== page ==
PhD Studentship: Marine Connectivity in Sea Fans: Implications for Conservation and the Designation of Marine Protected Areas

University of Exeter - College of Life and Environmental Sciences

Main Supervisor: Dr Jamie Stevens, Assoc. Professor, Biosciences (Streatham), CLES
Co-Supervisor: Professor Steve Widdicombe, PML, Plymouth
Co-Supervisor: Dr Emma Dade, Natural England, Sterling House, Exeter

Previous work in in my laboratory (Holland et al. 2017) on two species of soft coral (Figure 1) has shown that E. verrucosa (pink sea fan) shows marked regional genetic structure around Britain and Europe (Figure 2). In contrast, samples of A. digitatum (dead man’s fingers) inhabiting approximately the same geographic area appear panmictic and exhibit no significant genetic population structure. Both species inhabit waters around southwest Britain and Ireland; however, this zone represents the northern limit for E. verrucosa, whilst it is the southern limit for A. digitatum. Genetic investigation of the possible drivers of population structure in E. verucosa identified two loci as being under selection (Figure 2), highlighting the potential importance of local selection in driving population structure. Whether the patterns of genetic structure observed are driven by connectivity/barriers to connectivity or by selection has major importance for the placement and spacing of marine protected areas (MPAs).

The proposed project will investigate the extent of selection driving genetic differences between populations of the two species, E. verucosa at the northern limit of its range, A. digitatum at its southern limit. We will explore fundamental differences in their basic biology to elucidate biological factors that might be contributing to the markedly different patterns of genetic structure observed, whether due to differences in connectivity or to selection.

In the absence of published octocoral genomes, we will use RADseq to undertake a genome wide scan to identify loci specific to geographical regions and/or under selection (at Exeter). The molecular analysis will be complemented by common garden experiments and heat stress exposures using transplanted soft corals in a controllable marine mesocosm (at PML). The student will also undertake modelling of larval transport incorporating findings of the genetic work (connectivity/barriers) and mesocosm studies (larval timing and survival in the water column).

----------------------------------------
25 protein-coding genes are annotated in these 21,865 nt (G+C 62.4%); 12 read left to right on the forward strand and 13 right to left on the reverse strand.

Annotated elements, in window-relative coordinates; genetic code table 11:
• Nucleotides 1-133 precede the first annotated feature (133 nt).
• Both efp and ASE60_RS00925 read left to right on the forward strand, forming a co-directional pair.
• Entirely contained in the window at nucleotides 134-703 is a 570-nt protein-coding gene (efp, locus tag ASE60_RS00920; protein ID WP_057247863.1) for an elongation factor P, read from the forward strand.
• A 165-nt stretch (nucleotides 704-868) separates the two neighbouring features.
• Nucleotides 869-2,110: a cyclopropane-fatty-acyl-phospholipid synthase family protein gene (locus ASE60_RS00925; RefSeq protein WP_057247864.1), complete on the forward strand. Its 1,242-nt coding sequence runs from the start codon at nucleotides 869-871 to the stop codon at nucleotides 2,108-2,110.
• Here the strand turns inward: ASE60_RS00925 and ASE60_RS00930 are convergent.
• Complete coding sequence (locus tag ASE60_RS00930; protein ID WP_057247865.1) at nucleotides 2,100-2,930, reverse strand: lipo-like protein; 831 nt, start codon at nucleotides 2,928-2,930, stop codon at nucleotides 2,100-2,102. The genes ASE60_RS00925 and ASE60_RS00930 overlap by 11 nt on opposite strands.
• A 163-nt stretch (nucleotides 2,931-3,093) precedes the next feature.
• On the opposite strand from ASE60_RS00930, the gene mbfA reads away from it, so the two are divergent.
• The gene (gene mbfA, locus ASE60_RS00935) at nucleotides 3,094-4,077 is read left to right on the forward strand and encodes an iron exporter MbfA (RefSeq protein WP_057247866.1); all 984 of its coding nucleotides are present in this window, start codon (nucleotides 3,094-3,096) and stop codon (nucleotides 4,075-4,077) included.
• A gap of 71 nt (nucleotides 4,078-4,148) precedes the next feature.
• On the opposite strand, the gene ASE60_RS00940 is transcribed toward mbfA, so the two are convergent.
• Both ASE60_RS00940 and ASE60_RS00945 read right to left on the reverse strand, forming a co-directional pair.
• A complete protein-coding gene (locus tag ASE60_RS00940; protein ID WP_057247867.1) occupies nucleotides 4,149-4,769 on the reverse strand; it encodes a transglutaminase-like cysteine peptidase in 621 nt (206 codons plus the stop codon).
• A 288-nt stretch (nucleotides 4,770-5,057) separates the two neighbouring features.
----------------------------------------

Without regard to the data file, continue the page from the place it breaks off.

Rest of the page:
Little is known about the basic biology of these animals, with little or no knowledge of their ability to deal with thermal stress. The combined, genetic and physiological research approaches to be used will advance our understanding of marine connectivity and the effects of changing sea temperatures on temperate sessile species.


The project will suit a student interested in using modern genetic methods to drive conservation and conservation legislation. The successful candidate will have an interest in molecular genetics, population biology, evolution, marine biogeography and conservation. Ultimately, the student will be able to compete successfully for a career in marine conservation.

The CASE partner is Natural England, specifically, the Marine Evidence section based at the Exeter offices of NE. The student will have the opportunity to undertake two placements with the Marine Evidence team, learning how information (including population genetic data) is gathered and evaluated in order to nominate candidate areas for designation as a Marine Conservation Zone in English/UK waters.

Funding Maximum

3.5 year studentship: UK/EU/International tuition fees and an annual maintenance allowance at the Research Council rate of £14,553 per year

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